All was going well until the end of the third week of my phased return to work. I finished the week exhausted, with a lump and intense pain to my fractured knee and my mood was dropping. Fatigue always impacts heavily on my mood. I literally cry when I’m over tired.

Thinking I was doing the right thing I took immediate action:

  • I reduced my working hours for the following week (thanks to my supportive manager’s)

  • Booked a review with my GP and Occupational health

  • Stopped training (I was doing uppers as best I could up until now)

  • Get as much rest as I can.

    That basically equated to lying on my couch for the entire weekend worrying about was going on with my knee and how big a set back it was. Giving in to negative thinking, despite not having a shred of evidence. Still I didn’t see the warning signs.

    Thankfully, as it often does, change occurred very quickly. In fact it changed in one day, Tuesday to be exact. That’s kind of the point isn’t it? We waste energy we don’t have worrying about the future when everthing changes –  usually very quickly too.

    Two events triggered me into action and opened the door to some clear thinking.

  • The GP said my knee problems were linked to cartilage and muscle wastage. He advised me to start re-building my leg muscles. Turns out the problems I was having were due to a lack of exercise.

realised I’d been worrying for nothing. A huge weight lifted. I felt scared but it meant I was one step closer to getting my life back.
Later that night I told my husband what the Doctor said. He looked really relieved and told me I need to get back to training. Then he said:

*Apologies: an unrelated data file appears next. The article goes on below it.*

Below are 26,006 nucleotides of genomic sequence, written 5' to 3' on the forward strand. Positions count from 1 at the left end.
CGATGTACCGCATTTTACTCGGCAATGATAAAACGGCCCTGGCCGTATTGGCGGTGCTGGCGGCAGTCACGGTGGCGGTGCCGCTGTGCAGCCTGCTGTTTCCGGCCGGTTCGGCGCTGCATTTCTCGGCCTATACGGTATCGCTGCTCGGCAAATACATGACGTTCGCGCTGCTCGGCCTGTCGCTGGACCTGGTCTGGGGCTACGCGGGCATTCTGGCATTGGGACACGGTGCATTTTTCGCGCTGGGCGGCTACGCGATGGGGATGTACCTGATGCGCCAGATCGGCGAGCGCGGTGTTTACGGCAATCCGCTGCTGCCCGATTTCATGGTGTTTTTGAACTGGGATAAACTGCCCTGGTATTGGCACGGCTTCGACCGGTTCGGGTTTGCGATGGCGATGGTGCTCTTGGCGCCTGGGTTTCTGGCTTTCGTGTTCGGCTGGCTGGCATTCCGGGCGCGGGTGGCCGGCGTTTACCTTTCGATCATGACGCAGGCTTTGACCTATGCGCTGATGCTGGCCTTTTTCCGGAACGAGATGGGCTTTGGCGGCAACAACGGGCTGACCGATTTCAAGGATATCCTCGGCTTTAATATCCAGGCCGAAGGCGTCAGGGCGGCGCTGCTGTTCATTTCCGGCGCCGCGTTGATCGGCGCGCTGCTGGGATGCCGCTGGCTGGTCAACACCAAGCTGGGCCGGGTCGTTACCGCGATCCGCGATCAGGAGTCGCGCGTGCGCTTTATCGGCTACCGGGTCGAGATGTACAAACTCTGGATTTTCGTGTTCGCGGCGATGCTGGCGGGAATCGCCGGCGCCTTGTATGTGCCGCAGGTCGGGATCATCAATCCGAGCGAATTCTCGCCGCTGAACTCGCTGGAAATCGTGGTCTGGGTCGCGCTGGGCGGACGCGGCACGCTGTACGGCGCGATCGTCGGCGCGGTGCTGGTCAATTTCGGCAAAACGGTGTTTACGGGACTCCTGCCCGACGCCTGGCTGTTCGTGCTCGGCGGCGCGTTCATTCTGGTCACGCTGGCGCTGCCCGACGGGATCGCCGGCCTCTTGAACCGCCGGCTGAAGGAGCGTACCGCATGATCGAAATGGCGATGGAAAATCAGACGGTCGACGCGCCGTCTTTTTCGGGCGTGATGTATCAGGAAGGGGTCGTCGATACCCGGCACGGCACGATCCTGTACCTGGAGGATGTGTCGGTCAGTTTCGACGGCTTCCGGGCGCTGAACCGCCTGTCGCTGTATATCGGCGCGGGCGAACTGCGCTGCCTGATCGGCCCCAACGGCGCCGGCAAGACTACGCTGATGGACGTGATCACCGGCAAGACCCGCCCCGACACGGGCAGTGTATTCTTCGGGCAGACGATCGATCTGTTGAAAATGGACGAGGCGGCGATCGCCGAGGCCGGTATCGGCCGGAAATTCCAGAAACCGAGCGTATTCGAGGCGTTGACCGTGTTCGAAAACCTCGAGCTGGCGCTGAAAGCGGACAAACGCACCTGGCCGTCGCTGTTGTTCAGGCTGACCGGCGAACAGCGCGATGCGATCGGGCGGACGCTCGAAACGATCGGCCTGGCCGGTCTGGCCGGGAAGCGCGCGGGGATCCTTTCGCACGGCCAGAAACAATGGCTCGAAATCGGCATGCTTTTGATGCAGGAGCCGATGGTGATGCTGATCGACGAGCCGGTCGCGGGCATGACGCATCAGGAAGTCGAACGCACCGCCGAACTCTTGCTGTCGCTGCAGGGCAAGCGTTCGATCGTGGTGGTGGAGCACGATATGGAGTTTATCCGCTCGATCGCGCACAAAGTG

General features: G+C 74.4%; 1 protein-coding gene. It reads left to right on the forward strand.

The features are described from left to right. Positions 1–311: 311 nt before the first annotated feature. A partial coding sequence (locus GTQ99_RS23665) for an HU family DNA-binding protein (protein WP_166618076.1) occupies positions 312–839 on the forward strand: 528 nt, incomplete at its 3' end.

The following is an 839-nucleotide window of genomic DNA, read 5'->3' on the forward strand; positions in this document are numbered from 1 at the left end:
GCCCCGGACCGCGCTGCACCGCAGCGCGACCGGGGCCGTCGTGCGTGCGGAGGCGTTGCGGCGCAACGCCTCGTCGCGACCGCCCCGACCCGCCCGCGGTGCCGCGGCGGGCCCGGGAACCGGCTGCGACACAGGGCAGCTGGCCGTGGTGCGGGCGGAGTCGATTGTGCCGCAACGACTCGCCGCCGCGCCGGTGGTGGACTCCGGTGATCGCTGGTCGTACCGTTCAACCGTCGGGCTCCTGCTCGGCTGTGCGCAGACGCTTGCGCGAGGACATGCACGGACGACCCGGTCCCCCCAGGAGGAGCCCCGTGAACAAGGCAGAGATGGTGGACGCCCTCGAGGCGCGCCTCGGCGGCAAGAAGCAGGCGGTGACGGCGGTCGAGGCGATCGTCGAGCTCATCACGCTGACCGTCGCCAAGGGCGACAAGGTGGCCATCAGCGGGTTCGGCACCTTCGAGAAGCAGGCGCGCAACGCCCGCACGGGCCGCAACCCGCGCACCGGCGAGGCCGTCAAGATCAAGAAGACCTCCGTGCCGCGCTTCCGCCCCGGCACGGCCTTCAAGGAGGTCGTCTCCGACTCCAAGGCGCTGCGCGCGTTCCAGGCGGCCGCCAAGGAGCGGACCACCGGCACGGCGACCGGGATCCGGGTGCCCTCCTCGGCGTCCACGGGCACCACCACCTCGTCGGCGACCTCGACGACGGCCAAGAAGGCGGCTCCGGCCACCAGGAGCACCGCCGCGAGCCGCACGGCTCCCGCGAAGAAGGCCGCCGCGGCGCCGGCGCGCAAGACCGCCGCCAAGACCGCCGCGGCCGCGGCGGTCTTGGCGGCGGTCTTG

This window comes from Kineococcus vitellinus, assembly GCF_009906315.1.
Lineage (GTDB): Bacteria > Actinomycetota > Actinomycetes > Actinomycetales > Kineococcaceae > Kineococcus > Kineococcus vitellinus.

•  “the way you’ve been over the last week is the way you were every day 4 years ago before you started training”.

Another realisation; he was right and both he and my Mum had mentioned fibro flare to me in the last week. I remembered feeling surprised at the time because neither had said it for some time but again shrugged it off, I was busily attributing everything to my recovery from the RTA which has been something of a journey too.

I decided I would return to training on Saturday, but on waking up on Wednesday the fog was definitely lifting. I realised by saying I would start on Saturday was simply an extension of my fibro feelings – putting it off because I was tired and sore and scared. 

Do not put off what you need to do today.

I returned to the Gym that night and have been training consistently ever since. I’ve felt anxious and it reminded me how I felt when I first started training but I’ve maintained my clear thinking and trust that unless I feel pain or my leg shakes, I’m good. It’s gone well. 

It’s been 2 weeks now and the difference I feel is incredible.

  • Physically, I’m less tight so pain has decreased. I didn’t realise how tight my muscles were until I stretched them out. I’m enjoying that satisfying body ache not the dull ache one.

  • Mentally, I can almost feel the serotonin levels rising. Feeling proud of myself and ever certain that bodybuilding is my answer.

  • My energy levels are increasing.

My message:

For me, exercise is the only way to manage all of my health. Bodybuilding is not a hobbie, it’s not even a lifestyle…… It’s life.

Until next time.